Bradogue River facts for kids
Quick facts for kidsBradogue River
Main outfall of the Bradogue River from culvert to River Liffey, Ormond Quay
|Other name(s)||Bradoge, Bradok, Glascoynock, the Pole Water, St Michan's Streams, Le Rughdich|
|River mouth||River Liffey
|River system||River Liffey|
Names and etymology
While the Bradoge, Bradok or Bradogue form of name has been the primary one since at least the 18th century, the river has been known by other names also, including Glascoynock, St Michan's Streams and the Pole Water, and Le Rughdich.
Bradogue (Bradóg in Irish) means young salmon. Glascoynock is a corruption of Glasmacanóg, the stream of Canoc (Canoc was a Welsh-Irish saint), and this is the name most often encountered from Viking times to the 18th century. The St Michan's name arose from similar origins when the Norse of Dublin were forced to move to the Oxmanstown suburb by the Anglo-Normans who had taken control of the walled city. Pole Water is probably a corruption of Pill Water, referring to the Pill, the muddy area with multiple mouths from the small river to the historically unwalled Liffey.
The path of the river has been described as upper or outer Cabra, North Circular Road, Grangegorman, Henrietta Street, Bolton Street, East Arran Street and Ormond Quay, and it is now culverted and integrated with municipal drainage.
The source of the river was historically near the meeting of what are now the Ratoath Road and Nephin Road (previously Blind Lane), now lying within the eastern side of the Pope John Paul II Park in western Cabra. Its line goes east and at the meeting of Drumcliff and Carnlough Roads the bulk of the early flow is taken north to the River Tolka by an intercepting sewer, with an overflow continuing on the historic course, going under the railway to eastern Cabra. The river passes the North Circular Road between Royal and Charleville Terraces and enters the Grangegorman campus, exiting it to pass through the Broadstone Railway Terminal lands (now a bus depot). At this point a branch line was constructed at some point, taking some of the flow more directly to the Liffey.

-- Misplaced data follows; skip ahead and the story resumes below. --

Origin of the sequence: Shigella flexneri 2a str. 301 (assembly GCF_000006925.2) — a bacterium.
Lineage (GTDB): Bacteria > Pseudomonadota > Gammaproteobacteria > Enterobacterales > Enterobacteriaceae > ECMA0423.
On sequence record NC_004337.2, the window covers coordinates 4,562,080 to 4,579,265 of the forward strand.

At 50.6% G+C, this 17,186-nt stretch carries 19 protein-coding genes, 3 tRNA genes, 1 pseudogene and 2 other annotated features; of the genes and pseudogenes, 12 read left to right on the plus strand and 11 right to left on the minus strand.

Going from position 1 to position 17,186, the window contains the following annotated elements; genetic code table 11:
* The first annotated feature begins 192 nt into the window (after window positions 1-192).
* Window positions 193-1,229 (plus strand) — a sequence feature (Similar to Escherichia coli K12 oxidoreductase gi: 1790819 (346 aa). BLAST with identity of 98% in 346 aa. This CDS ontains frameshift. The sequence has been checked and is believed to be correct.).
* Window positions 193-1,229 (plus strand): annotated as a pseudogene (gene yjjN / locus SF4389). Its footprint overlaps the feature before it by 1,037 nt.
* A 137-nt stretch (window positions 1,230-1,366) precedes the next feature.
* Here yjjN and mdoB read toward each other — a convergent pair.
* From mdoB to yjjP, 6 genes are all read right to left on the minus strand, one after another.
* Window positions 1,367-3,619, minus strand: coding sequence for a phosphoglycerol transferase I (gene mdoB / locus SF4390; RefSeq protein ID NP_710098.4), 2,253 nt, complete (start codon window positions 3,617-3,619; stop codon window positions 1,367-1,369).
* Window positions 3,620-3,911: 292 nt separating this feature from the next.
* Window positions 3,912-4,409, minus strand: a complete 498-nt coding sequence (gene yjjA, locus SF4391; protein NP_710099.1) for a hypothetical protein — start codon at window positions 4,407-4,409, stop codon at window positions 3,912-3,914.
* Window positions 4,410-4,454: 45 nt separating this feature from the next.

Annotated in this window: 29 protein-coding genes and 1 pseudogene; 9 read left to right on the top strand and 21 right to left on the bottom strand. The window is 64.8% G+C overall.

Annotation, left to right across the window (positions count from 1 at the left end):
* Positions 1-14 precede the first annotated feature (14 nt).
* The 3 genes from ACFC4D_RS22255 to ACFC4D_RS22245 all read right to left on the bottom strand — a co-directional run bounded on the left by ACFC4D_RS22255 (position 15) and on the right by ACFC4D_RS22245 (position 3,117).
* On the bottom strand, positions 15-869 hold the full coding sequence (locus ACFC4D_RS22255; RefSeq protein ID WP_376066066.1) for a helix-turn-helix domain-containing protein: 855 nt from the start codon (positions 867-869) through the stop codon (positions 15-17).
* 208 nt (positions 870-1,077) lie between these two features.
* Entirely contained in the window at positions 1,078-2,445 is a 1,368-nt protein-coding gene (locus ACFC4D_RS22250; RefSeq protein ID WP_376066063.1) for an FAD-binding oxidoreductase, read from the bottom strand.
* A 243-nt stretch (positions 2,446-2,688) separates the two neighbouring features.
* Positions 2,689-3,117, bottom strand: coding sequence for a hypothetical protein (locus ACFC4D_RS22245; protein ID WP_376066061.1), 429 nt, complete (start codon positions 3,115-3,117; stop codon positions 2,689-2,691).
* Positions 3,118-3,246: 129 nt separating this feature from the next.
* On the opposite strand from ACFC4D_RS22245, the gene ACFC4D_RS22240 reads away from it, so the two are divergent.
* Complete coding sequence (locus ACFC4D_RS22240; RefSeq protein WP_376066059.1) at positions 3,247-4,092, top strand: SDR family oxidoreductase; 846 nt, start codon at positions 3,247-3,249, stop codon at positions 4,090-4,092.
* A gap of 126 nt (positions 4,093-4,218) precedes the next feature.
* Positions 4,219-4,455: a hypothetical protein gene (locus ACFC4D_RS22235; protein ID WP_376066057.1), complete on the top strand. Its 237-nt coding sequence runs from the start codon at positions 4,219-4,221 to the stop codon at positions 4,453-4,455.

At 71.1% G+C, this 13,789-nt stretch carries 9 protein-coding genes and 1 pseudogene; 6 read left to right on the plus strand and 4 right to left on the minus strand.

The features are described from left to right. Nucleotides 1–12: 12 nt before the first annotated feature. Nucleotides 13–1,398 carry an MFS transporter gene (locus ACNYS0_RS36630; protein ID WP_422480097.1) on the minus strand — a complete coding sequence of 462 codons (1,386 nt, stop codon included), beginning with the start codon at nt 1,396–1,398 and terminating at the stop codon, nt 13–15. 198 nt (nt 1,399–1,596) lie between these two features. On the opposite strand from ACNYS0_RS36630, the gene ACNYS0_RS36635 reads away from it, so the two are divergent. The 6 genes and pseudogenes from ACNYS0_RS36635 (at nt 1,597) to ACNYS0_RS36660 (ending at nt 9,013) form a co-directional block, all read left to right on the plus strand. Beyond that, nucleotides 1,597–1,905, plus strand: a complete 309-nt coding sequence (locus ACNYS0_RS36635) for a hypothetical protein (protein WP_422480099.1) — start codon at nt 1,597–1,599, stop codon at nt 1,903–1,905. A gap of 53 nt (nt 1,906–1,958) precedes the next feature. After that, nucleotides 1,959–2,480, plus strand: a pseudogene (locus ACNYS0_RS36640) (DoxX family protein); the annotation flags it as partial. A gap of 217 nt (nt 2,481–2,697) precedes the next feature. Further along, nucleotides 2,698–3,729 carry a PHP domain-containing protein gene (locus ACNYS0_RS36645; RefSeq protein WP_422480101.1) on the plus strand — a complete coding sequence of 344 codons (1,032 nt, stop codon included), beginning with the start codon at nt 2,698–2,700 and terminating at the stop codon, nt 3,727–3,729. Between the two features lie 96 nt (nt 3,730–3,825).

The historical Bradgoue course passed under the former Royal Canal harbour and the meeting of Constitution Hill and Broadstone Road. Broadstone is possibly a development from Bradoge-Steyn, the Norse steyn referring to a simple stone bridging of the river at this low point. Passing along the northern edge of the Kings Inns grounds, the flow parallels Dominick Street and touches Henrietta Lane and Bolton Street, then turns sharply to the southwest. It follows Kings Street, Green Street and Halston Street and Mary's Lane, passes the former Fruit and Vegetable Market, and crosses under Ormond Square. The main flow is taken into general sewers at this point, but the course does reach the Liffey at Ormond Quay.
The secondary course which separates at Broadstone runs to North Brunswick Street (formerly Channel Row), Red Cow Lane, King Street North, and under Smithfield, past the distillery site, Arran Street North, reaching the Liffey downstream of Mellowes Bridge (the former Queen Maev Bridge).
Bradogue River Facts for Kids. Kiddle Encyclopedia.